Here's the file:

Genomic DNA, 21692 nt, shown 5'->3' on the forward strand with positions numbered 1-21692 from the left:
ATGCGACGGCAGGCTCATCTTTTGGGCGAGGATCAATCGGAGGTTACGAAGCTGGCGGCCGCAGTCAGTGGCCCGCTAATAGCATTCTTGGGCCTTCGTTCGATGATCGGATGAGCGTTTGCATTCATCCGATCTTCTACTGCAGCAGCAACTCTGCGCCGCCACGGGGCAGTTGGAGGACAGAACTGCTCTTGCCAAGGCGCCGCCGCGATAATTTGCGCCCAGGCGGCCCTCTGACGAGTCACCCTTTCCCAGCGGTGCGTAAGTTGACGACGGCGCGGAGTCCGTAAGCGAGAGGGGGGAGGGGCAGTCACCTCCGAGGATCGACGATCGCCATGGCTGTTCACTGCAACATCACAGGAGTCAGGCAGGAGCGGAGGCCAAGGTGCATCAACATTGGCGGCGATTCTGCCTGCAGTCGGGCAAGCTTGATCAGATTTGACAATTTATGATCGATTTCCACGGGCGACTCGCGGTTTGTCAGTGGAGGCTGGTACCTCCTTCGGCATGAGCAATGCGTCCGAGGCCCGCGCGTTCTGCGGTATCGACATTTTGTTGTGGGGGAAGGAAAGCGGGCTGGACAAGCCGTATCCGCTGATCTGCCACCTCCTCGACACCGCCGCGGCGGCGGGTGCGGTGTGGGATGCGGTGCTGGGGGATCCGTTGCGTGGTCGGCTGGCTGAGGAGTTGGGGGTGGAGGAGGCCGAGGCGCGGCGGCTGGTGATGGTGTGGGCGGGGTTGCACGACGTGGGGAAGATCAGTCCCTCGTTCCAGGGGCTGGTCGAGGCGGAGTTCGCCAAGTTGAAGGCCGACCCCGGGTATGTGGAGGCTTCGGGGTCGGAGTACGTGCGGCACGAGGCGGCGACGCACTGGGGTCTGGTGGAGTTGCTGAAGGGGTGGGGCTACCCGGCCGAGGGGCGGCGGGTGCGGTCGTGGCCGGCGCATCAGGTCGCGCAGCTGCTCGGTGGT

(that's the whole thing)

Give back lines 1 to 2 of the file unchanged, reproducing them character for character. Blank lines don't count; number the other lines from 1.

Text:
Genomic DNA, 21692 nt, shown 5'->3' on the forward strand with positions numbered 1-21692 from the left:
ATGCGACGGCAGGCTCATCTTTTGGGCGAGGATCAATCGGAGGTTACGAAGCTGGCGGCCGCAGTCAGTGGCCCGCTAATAGCATTCTTGGGCCTTCGTTCGATGATCGGATGAGCGTTTGCATTCATCCGATCTTCTACTGCAGCAGCAACTCTGCGCCGCCACGGGGCAGTTGGAGGACAGAACTGCTCTTGCCAAGGCGCCGCCGCGATAATTTGCGCCCAGGCGGCCCTCTGACGAGTCACCCTTTCCCAGCGGTGCGTAAGTTGACGACGGCGCGGAGTCCGTAAGCGAGAGGGGGGAGGGGCAGTCACCTCCGAGGATCGACGATCGCCATGGCTGTTCACTGCAACATCACAGGAGTCAGGCAGGAGCGGAGGCCAAGGTGCATCAACATTGGCGGCGATTCTGCCTGCAGTCGGGCAAGCTTGATCAGATTTGACAATTTATGATCGATTTCCACGGGCGACTCGCGGTTTGTCAGTGGAGGCTGGTACCTCCTTCGGCATGAGCAATGCGTCCGAGGCCCGCGCGTTCTGCGGTATCGACATTTTGTTGTGGGGGAAGGAAAGCGGGCTGGACAAGCCGTATCCGCTGATCTGCCACCTCCTCGACACCGCCGCGGCGGCGGGTGCGGTGTGGGATGCGGTGCTGGGGGATCCGTTGCGTGGTCGGCTGGCTGAGGAGTTGGGGGTGGAGGAGGCCGAGGCGCGGCGGCTGGTGATGGTGTGGGCGGGGTTGCACGACGTGGGGAAGATCAGTCCCTCGTTCCAGGGGCTGGTCGAGGCGGAGTTCGCCAAGTTGAAGGCCGACCCCGGGTATGTGGAGGCTTCGGGGTCGGAGTACGTGCGGCACGAGGCGGCGACGCACTGGGGTCTGGTGGAGTTGCTGAAGGGGTGGGGCTACCCGGCCGAGGGGCGGCGGGTGCGGTCGTGGCCGGCGCATCAGGTCGCGCAGCTGCTCGGTGGT